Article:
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VIDEO: Mayor Caldwell reallocating up to $7M for COVID-19 relief


Honolulu Mayor Kirk Caldwell is making a last push to continue critical COVID-19 programs, reallocating $7 million for testing, contact tracing and isolation for the next six months.

In his final coronavirus response effort, the mayor is diverting money that was supposed to go into a “rainy day” fiscal stability fund at the end of the year to continue what he calls “three legs of a stool” that has kept cases from surging out of control on Oahu since the pandemic started in March.

“We’re going to continue to have to fight and deal with this pandemic after we’re gone,” said Caldwell, whose term ends Jan. 2. It is unclear if Mayor-elect Rick Blangiardi will buy into Caldwell’s plan, but federal CARES Act money used to run the programs expires at year’s end.

“If we allowed it … CARES money is running out at the end of year, those three legs of the stool collapse and there’s no protocols in place,” Calwell said.

To that end, the city has budgeted $25,000 per month, or a total of $150,000 over six months, to conduct up to 284 tests per day at a laboratory established at the University of Hawaii John A. Burns School of Medicine. The city has funded another 41,000 tests at the lab, in addition to seven community health centers that will continue testing and contact tracing of their own through June. The city’s mobile lab also pre-purchased 42,000 tests and will continue to operate next year because the $125 per test it charges is helping to sustain operations, the mayor said.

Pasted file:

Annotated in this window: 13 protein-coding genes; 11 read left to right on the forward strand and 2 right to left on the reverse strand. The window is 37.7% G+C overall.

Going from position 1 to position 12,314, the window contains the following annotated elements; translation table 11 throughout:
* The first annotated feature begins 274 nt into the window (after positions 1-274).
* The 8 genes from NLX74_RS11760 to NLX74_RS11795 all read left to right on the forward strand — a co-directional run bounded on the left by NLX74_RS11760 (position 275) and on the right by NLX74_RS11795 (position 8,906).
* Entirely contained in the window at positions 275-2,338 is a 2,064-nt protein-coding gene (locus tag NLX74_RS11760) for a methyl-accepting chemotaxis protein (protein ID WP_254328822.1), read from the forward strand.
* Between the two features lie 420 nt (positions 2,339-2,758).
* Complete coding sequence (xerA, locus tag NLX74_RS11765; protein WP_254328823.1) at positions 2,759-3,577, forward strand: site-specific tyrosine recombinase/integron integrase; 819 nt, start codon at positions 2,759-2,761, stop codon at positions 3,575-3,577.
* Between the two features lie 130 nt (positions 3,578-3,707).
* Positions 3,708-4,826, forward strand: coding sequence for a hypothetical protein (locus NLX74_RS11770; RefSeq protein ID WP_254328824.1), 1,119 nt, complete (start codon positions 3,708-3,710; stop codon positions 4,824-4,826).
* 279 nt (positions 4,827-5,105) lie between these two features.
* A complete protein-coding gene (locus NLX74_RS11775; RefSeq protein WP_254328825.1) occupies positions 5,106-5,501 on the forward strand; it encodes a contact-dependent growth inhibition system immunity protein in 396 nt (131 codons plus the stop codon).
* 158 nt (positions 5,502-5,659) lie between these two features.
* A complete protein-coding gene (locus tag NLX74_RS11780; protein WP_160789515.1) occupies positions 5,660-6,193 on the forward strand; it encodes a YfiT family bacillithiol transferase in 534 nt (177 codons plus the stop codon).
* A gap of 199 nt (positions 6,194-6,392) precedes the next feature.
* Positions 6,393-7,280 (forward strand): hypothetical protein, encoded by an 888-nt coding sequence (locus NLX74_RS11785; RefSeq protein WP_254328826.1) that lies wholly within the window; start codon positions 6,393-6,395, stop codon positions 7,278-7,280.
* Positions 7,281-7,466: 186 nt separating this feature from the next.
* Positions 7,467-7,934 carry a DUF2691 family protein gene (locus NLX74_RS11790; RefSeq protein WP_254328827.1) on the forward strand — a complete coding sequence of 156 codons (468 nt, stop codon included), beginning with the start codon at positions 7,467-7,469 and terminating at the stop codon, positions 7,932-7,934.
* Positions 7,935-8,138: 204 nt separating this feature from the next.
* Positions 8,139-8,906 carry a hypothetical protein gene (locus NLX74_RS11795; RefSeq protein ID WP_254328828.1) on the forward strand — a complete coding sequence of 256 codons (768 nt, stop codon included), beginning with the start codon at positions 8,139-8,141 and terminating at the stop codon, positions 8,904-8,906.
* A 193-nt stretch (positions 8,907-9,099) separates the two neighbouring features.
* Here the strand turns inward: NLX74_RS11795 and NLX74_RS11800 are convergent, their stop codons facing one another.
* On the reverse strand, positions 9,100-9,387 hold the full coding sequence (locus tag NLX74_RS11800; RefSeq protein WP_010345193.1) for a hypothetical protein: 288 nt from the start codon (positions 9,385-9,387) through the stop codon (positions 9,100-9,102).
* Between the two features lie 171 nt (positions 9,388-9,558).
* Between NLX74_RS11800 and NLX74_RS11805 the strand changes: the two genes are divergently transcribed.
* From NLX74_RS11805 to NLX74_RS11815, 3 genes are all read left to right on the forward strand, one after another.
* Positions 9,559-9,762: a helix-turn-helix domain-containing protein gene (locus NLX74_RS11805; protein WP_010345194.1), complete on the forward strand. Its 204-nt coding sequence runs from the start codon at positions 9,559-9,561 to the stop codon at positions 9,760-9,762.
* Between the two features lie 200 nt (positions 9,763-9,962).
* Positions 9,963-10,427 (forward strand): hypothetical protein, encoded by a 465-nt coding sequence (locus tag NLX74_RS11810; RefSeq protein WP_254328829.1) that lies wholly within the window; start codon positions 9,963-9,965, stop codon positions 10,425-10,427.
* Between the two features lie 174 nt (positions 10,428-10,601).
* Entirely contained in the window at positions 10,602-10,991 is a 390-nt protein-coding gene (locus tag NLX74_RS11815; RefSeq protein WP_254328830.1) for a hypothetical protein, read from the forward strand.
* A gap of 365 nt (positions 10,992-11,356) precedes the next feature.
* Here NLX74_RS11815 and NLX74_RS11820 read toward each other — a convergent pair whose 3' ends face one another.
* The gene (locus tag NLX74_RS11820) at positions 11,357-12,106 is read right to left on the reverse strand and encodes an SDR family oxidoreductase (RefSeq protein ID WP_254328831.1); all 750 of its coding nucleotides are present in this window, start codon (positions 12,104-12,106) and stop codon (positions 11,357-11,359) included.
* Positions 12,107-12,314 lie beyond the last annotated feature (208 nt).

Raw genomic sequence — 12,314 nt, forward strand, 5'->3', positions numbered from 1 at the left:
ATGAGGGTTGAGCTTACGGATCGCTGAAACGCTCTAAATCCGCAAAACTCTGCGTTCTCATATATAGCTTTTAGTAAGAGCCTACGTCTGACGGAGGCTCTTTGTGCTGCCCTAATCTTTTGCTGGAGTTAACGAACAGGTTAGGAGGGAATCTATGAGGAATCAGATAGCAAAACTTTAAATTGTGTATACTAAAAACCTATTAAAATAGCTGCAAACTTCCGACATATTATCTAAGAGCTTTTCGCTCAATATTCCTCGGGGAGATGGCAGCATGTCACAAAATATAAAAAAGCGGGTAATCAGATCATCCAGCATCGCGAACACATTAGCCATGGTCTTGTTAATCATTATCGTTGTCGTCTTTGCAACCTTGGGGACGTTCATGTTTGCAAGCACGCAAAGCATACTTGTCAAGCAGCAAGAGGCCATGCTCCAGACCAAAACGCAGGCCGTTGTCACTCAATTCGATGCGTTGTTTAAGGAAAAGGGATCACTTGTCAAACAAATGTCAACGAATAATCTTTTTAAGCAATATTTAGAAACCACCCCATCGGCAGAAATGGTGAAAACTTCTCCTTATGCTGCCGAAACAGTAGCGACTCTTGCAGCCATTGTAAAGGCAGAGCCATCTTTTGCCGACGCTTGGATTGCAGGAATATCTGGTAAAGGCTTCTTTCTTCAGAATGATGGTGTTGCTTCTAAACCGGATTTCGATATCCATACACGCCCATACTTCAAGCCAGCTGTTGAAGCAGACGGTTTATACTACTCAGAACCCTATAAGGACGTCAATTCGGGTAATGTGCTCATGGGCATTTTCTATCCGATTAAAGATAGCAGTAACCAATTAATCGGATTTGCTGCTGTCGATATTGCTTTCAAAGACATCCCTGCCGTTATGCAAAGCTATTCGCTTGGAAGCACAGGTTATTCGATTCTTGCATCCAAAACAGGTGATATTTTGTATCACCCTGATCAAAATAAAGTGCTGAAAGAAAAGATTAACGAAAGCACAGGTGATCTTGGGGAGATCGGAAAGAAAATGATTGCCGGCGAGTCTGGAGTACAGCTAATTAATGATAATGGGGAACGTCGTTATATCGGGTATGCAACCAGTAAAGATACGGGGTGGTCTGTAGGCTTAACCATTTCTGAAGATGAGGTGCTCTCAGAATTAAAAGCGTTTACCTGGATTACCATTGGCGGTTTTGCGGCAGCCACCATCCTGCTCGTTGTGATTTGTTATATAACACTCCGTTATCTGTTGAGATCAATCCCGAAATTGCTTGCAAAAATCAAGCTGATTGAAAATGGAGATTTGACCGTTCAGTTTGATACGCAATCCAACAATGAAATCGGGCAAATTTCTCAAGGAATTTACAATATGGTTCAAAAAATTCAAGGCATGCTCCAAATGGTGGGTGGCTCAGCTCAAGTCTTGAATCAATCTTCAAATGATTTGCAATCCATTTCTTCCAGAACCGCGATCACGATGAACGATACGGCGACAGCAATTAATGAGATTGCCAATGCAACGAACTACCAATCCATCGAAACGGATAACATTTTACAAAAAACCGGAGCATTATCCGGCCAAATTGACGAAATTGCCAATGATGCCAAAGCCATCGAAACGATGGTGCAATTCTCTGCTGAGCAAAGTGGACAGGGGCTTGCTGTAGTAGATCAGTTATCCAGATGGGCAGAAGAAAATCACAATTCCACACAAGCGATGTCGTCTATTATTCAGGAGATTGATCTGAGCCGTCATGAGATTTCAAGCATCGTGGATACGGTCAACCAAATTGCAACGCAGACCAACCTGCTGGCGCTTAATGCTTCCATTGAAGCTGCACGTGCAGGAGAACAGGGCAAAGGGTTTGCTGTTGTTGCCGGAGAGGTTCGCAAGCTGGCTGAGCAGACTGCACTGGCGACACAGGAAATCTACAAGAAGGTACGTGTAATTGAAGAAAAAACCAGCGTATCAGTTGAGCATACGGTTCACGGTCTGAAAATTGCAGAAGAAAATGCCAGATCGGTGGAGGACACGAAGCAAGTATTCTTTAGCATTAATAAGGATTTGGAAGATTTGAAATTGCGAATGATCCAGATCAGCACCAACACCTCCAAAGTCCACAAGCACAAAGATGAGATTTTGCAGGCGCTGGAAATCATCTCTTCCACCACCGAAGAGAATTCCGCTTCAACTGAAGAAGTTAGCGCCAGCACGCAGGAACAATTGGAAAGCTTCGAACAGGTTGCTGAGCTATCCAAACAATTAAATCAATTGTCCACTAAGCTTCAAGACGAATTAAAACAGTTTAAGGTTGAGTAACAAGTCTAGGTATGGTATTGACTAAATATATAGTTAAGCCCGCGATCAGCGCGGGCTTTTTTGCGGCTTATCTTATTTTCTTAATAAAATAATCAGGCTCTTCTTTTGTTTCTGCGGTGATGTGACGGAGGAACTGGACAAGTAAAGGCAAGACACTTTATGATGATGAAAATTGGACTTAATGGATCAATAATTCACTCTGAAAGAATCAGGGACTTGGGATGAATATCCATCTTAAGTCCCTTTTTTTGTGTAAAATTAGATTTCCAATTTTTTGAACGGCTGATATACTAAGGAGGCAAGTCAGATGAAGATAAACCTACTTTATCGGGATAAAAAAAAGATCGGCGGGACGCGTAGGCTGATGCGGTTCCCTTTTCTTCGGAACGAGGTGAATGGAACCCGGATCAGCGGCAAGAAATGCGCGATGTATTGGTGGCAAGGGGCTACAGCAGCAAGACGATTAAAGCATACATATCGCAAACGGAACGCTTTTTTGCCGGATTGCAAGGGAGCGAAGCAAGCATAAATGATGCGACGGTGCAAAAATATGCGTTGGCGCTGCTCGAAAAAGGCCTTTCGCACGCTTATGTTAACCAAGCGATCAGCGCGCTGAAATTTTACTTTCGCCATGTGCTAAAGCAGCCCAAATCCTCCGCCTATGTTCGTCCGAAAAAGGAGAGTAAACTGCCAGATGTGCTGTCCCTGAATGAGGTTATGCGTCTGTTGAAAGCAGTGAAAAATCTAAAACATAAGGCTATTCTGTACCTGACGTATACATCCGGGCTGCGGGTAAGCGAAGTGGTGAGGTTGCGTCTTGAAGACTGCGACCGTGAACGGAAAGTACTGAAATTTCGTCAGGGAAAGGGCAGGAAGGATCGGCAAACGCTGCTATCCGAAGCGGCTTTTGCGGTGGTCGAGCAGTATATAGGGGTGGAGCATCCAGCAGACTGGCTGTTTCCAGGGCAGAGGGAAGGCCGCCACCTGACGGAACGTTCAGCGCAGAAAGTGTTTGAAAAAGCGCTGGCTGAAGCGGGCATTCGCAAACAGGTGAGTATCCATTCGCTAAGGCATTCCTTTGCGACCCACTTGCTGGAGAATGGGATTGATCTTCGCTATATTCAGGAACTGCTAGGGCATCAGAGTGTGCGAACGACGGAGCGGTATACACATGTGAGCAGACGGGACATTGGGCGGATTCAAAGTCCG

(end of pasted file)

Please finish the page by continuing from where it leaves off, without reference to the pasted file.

In addition, the city plans to spend $70,400 per month, or $422,000 through the end of the fiscal year on June 30, on tracing those who have been exposed to COVID-19. The city is currently using federal funds to pay for 130 contact tracers but will reduce the workforce to between 80 and 100 next year.

An estimated $639,000 per month, or $3.8 million in the first half of 2021, will go toward quarantine and isolation units at the Pearl Hotel Waikiki. The city will not continue funding quarantine rooms at the Park Shore Waikiki because the state Health Department said it’s not needed at this time, Caldwell told reporters at a news conference Thursday. Another quarantine facility, the Harbor Arms Hotel in Aiea, will continue to be used for isolation as necessary, he said. The city purchased the property in September as low-income affordable rental units but designated the building for isolation and quarantine during the pandemic.

Finally, $154,000 per month, or $924,000 over six months, will be used for the Office of Economic Revitalization to help “get the economy back on its feet.”

The city also has budgeted for cleaning and sanitizing services for its departments, bringing the total allocation amount to $5.6 million. Any remaining funds could be used to help with vaccination efforts or other functions that arise.

“Given that we’re in … the first ever pandemic since the Spanish flu of 1918, we believe it’s more important at this point to protect our health and safety. We’ve got to help keep these programs going,” Caldwell said. “We’re one week away from Christmas Eve. It’s troubling that we see triple-digit figures on the island of Oahu. We don’t wan’t to lose more loved ones. We don’t want to overwhelm our hospitals and we don’t want to expose more of our community to COVID.”

Hawaii health officials reported two new coronavirus deaths — a man in his 40s and the other in his 50s on Oahu, both with underlying medical conditions — and 142 new infections statewide, bringing the totals since the start of the pandemic to 280 deaths and 19,731 cases.

The state also released its latest COVID-19 cluster report, which “highlights the dangers of even small social gatherings and the risk of taking off masks while eating and drinking,” a Department of Health spokesman said.

The DOH found a case in which four people attended a barbecue while one of them was asymptomatic but passed the virus on to attendees who then infected 18 others. In another scenario, all seven people at a birthday party contracted the coronavirus after removing their masks to eat and drink. The department also said transmission occurred after four teenagers, three of whom got infected, piled into a car without wearing masks.

Watch a replay of the briefing via the video above or go to the mayor’s Facebook page.

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